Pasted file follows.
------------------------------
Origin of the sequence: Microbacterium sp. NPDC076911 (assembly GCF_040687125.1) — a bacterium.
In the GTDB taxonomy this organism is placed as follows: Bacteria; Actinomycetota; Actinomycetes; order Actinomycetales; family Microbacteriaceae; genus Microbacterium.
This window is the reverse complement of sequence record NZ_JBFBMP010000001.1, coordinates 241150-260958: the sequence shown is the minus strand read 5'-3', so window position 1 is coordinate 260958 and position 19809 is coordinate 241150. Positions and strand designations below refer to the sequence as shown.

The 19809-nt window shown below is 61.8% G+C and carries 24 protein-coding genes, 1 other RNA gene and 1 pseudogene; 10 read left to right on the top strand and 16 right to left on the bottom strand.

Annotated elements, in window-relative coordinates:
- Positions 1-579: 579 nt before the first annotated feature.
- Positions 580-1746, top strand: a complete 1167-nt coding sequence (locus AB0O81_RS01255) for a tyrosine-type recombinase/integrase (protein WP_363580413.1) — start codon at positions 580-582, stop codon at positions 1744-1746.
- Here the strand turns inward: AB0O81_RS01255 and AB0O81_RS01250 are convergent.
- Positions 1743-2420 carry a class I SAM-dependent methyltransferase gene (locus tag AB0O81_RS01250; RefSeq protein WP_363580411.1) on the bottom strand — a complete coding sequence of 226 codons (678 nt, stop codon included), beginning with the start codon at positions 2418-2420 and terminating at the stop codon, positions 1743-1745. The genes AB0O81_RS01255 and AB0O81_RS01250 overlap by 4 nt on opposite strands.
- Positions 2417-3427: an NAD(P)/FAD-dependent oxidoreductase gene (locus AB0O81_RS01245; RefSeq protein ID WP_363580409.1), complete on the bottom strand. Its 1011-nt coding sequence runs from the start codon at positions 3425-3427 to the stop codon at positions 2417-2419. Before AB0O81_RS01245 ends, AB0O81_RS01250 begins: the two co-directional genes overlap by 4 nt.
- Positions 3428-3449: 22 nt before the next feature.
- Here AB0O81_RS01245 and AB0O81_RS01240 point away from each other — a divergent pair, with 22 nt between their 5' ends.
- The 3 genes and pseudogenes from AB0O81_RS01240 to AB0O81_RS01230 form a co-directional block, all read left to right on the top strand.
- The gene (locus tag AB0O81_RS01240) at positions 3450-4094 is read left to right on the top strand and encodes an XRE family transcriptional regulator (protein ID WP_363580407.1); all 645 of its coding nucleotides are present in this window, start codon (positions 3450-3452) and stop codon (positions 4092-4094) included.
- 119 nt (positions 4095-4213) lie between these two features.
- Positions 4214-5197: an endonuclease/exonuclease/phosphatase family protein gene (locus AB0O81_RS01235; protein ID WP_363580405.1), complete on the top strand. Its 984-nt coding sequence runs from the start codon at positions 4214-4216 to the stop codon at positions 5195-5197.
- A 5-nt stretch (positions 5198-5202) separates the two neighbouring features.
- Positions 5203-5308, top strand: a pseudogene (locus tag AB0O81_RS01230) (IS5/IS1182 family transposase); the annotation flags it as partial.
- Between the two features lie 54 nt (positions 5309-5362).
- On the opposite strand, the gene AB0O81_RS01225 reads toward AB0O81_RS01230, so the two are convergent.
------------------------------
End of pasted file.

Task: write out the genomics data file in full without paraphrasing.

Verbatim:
Origin of the sequence: Microbacterium sp. NPDC076911 (assembly GCF_040687125.1) — a bacterium.
In the GTDB taxonomy this organism is placed as follows: Bacteria; Actinomycetota; Actinomycetes; order Actinomycetales; family Microbacteriaceae; genus Microbacterium.
This window is the reverse complement of sequence record NZ_JBFBMP010000001.1, coordinates 241150-260958: the sequence shown is the minus strand read 5'-3', so window position 1 is coordinate 260958 and position 19809 is coordinate 241150. Positions and strand designations below refer to the sequence as shown.

The 19809-nt window shown below is 61.8% G+C and carries 24 protein-coding genes, 1 other RNA gene and 1 pseudogene; 10 read left to right on the top strand and 16 right to left on the bottom strand.

Annotated elements, in window-relative coordinates:
- Positions 1-579: 579 nt before the first annotated feature.
- Positions 580-1746, top strand: a complete 1167-nt coding sequence (locus AB0O81_RS01255) for a tyrosine-type recombinase/integrase (protein WP_363580413.1) — start codon at positions 580-582, stop codon at positions 1744-1746.
- Here the strand turns inward: AB0O81_RS01255 and AB0O81_RS01250 are convergent.
- Positions 1743-2420 carry a class I SAM-dependent methyltransferase gene (locus tag AB0O81_RS01250; RefSeq protein WP_363580411.1) on the bottom strand — a complete coding sequence of 226 codons (678 nt, stop codon included), beginning with the start codon at positions 2418-2420 and terminating at the stop codon, positions 1743-1745. The genes AB0O81_RS01255 and AB0O81_RS01250 overlap by 4 nt on opposite strands.
- Positions 2417-3427: an NAD(P)/FAD-dependent oxidoreductase gene (locus AB0O81_RS01245; RefSeq protein ID WP_363580409.1), complete on the bottom strand. Its 1011-nt coding sequence runs from the start codon at positions 3425-3427 to the stop codon at positions 2417-2419. Before AB0O81_RS01245 ends, AB0O81_RS01250 begins: the two co-directional genes overlap by 4 nt.
- Positions 3428-3449: 22 nt before the next feature.
- Here AB0O81_RS01245 and AB0O81_RS01240 point away from each other — a divergent pair, with 22 nt between their 5' ends.
- The 3 genes and pseudogenes from AB0O81_RS01240 to AB0O81_RS01230 form a co-directional block, all read left to right on the top strand.
- The gene (locus tag AB0O81_RS01240) at positions 3450-4094 is read left to right on the top strand and encodes an XRE family transcriptional regulator (protein ID WP_363580407.1); all 645 of its coding nucleotides are present in this window, start codon (positions 3450-3452) and stop codon (positions 4092-4094) included.
- 119 nt (positions 4095-4213) lie between these two features.
- Positions 4214-5197: an endonuclease/exonuclease/phosphatase family protein gene (locus AB0O81_RS01235; protein ID WP_363580405.1), complete on the top strand. Its 984-nt coding sequence runs from the start codon at positions 4214-4216 to the stop codon at positions 5195-5197.
- A 5-nt stretch (positions 5198-5202) separates the two neighbouring features.
- Positions 5203-5308, top strand: a pseudogene (locus tag AB0O81_RS01230) (IS5/IS1182 family transposase); the annotation flags it as partial.
- Between the two features lie 54 nt (positions 5309-5362).
- On the opposite strand, the gene AB0O81_RS01225 reads toward AB0O81_RS01230, so the two are convergent.